Friday, September 21, 2018
Serial, Season 3, Episode 2: Judge Gaul & My Research on Judicial Participation in the Plea Bargaining Process
The second episode of the third season of Serial is interesting to me because it deals with one of my primary areas of research: judicial discretion. Sarah Koenig primarily explores the issue by looking at the behavior of Judge Daniel Gaul, whose name is even featured in the episode's title: "You've Got Some Gauls." This article from cleveland.com does a good job of laying out some of the many "colorful" decisions made by Judge Gaul based upon the discretion he's been given as a judge. In particular, the article discusses the Carlton Devon Heard case that Sarah Koenig mentions toward the end of the episode. Heard was charged with crimes such as attempted murder and felonious assault and ended up pleading guilty after Judge Gaul encouraged/coerced him to enter a guilty plea based upon saying he'd throw the book at him if he were convicted after a trial. Here's the end of Sarah's discussion of the Heard case on Serial:
So, how does the Heard case relate to my research? A few years ago, I published the article, Anchors Away: Why the Anchoring Effect Suggests that Judges Should be Able to Participate in Plea Discussions, in the Boston College Law Review. Here's the abstract:
The “anchoring effect” is a cognitive bias by which people evaluate numbers by focusing on a reference point – an anchor – and adjusting up or down from that anchor. Unfortunately, people usually do not sufficiently adjust away from their anchors, so the initial choice of anchors has an inordinate effect on their final estimates. More than 90% of all criminal cases are resolved by plea bargains. In the vast majority of those cases, the prosecutor makes the initial plea offer, and prosecutors often make high initial offers. Assuming that the prosecutor’s opening offer operates as an anchor, nearly all criminal cases in this country produce unjust results based upon an unconscious cognitive bias.
This article thus proposes a solution that most jurisdictions have rejected: Judges should be able to participate in the plea discussions. Federal Rule of Criminal Procedure 11(c)(1) and most state counterparts strictly preclude judges from participating in plea discussions, but a few jurisdictions permit judicial participation. In these jurisdictions, plea discussions commence with the prosecutor and defense counsel laying out their cases and asking for particular dispositions and the judge responding with the expected post-plea sentence. This article contends that this type of judicial participation would reduce the anchoring effect because the expected post-plea sentence would replace the prosecutor’s opening offer as the anchor and produce fairer final plea bargains. This article also argues that such judicial participation would ameliorate many of the problems associated with the current plea bargaining system.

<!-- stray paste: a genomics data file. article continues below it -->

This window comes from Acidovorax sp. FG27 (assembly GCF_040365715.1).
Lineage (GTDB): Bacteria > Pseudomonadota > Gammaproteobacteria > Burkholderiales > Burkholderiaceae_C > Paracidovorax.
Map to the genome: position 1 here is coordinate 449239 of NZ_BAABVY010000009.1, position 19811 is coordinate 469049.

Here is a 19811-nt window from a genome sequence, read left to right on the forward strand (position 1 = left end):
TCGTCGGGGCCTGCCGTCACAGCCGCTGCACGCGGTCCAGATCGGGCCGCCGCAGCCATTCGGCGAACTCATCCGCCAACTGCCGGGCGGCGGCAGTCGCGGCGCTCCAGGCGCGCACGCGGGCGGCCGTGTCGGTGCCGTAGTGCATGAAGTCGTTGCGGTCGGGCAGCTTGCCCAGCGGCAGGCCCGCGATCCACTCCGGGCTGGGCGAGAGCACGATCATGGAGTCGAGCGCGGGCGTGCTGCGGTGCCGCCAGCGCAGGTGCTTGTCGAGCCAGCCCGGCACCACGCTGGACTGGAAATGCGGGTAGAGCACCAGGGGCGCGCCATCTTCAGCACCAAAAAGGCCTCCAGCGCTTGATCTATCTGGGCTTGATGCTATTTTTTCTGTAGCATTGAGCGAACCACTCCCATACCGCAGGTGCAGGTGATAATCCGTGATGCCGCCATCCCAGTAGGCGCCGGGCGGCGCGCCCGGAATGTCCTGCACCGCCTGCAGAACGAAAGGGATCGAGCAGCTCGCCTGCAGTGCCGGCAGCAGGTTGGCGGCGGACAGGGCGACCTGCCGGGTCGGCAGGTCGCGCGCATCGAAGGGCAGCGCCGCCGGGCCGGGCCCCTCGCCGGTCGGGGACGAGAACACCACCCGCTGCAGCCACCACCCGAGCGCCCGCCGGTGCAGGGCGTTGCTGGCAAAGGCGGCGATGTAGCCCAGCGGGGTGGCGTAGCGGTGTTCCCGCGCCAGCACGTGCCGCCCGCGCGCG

So, essentially, I was looking at two problems with plea bargaining: (1) if the judge is completely uninvolved, the anchoring effect likely results in defendants accepting unfair plea deals; and (2) judges are sometimes informally involved in plea bargaining, resulting in the type of coercion seen in the Heard case. This is even more pronounced in a jurisdiction like Ohio, which does not explicitly ban judges from participating in plea bargaining. Instead, as the appellate court held in Heard,
Judicial participation is strongly discouraged but does not render a plea per se involuntary; the ultimate inquiry is whether the judge’s active conduct could have led the defendant to believe he could not get a fair trial, including a fair sentence after trial, and whether the judicial participation undermined the voluntariness of the plea.
Of course, a jurisdiction like Ohio has three options: First, discourage but allow judges to participate in plea bargaining, which occasionally results in reversals in cases like the Heard case but often ends in judges acting in sort of a gray area where they make their own rules. Second, adopt the federal rule and completely ban judges from being able to participate in any way in plea discussions, meaning that any participating is erroneous.* Or, third, create a formal process and formal rules for judges having a clear role in the plea bargaining process. That's the route I advocate in the paper, and it's the route taken by jurisdictions such as Florida and Connecticut, with most of the players being content with how the process plays out.
*The Supreme Court held in United States v. Davila that a judge's error in participating in plea bargaining is still subject to harmless error analysis and does not lead to automatic reversal.